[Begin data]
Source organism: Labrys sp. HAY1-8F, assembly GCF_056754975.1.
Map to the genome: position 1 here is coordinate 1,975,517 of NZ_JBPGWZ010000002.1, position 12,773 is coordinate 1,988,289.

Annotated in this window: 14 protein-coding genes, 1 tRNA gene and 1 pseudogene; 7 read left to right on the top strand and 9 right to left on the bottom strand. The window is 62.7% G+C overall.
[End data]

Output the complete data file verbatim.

Source organism: Labrys sp. HAY1-8F, assembly GCF_056754975.1.
Map to the genome: position 1 here is coordinate 1,975,517 of NZ_JBPGWZ010000002.1, position 12,773 is coordinate 1,988,289.

Annotated in this window: 14 protein-coding genes, 1 tRNA gene and 1 pseudogene; 7 read left to right on the top strand and 9 right to left on the bottom strand. The window is 62.7% G+C overall.